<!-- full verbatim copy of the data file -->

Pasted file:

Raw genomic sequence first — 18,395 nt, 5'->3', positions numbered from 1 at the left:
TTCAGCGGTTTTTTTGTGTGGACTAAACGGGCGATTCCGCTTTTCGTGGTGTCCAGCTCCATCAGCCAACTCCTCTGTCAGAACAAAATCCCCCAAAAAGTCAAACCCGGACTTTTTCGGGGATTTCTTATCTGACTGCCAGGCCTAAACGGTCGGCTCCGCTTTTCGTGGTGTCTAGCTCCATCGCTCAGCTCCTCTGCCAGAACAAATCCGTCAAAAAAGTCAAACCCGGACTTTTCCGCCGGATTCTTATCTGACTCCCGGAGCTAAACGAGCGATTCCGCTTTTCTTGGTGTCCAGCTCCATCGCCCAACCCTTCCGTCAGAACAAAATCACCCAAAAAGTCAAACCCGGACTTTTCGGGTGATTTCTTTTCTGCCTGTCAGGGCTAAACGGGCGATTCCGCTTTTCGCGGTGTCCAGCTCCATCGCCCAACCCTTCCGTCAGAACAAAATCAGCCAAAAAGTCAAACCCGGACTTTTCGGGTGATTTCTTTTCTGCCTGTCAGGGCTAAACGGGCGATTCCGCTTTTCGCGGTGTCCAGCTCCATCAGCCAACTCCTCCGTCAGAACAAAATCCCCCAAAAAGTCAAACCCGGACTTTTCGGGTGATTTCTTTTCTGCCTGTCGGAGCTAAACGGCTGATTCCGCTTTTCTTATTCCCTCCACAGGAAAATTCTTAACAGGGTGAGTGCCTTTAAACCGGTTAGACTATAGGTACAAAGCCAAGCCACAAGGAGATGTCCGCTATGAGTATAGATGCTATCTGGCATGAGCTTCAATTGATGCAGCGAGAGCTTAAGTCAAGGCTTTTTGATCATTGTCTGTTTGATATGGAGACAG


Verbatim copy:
Raw genomic sequence first — 18,395 nt, 5'->3', positions numbered from 1 at the left:
TTCAGCGGTTTTTTTGTGTGGACTAAACGGGCGATTCCGCTTTTCGTGGTGTCCAGCTCCATCAGCCAACTCCTCTGTCAGAACAAAATCCCCCAAAAAGTCAAACCCGGACTTTTTCGGGGATTTCTTATCTGACTGCCAGGCCTAAACGGTCGGCTCCGCTTTTCGTGGTGTCTAGCTCCATCGCTCAGCTCCTCTGCCAGAACAAATCCGTCAAAAAAGTCAAACCCGGACTTTTCCGCCGGATTCTTATCTGACTCCCGGAGCTAAACGAGCGATTCCGCTTTTCTTGGTGTCCAGCTCCATCGCCCAACCCTTCCGTCAGAACAAAATCACCCAAAAAGTCAAACCCGGACTTTTCGGGTGATTTCTTTTCTGCCTGTCAGGGCTAAACGGGCGATTCCGCTTTTCGCGGTGTCCAGCTCCATCGCCCAACCCTTCCGTCAGAACAAAATCAGCCAAAAAGTCAAACCCGGACTTTTCGGGTGATTTCTTTTCTGCCTGTCAGGGCTAAACGGGCGATTCCGCTTTTCGCGGTGTCCAGCTCCATCAGCCAACTCCTCCGTCAGAACAAAATCCCCCAAAAAGTCAAACCCGGACTTTTCGGGTGATTTCTTTTCTGCCTGTCGGAGCTAAACGGCTGATTCCGCTTTTCTTATTCCCTCCACAGGAAAATTCTTAACAGGGTGAGTGCCTTTAAACCGGTTAGACTATAGGTACAAAGCCAAGCCACAAGGAGATGTCCGCTATGAGTATAGATGCTATCTGGCATGAGCTTCAATTGATGCAGCGAGAGCTTAAGTCAAGGCTTTTTGATCATTGTCTGTTTGATATGGAGACAG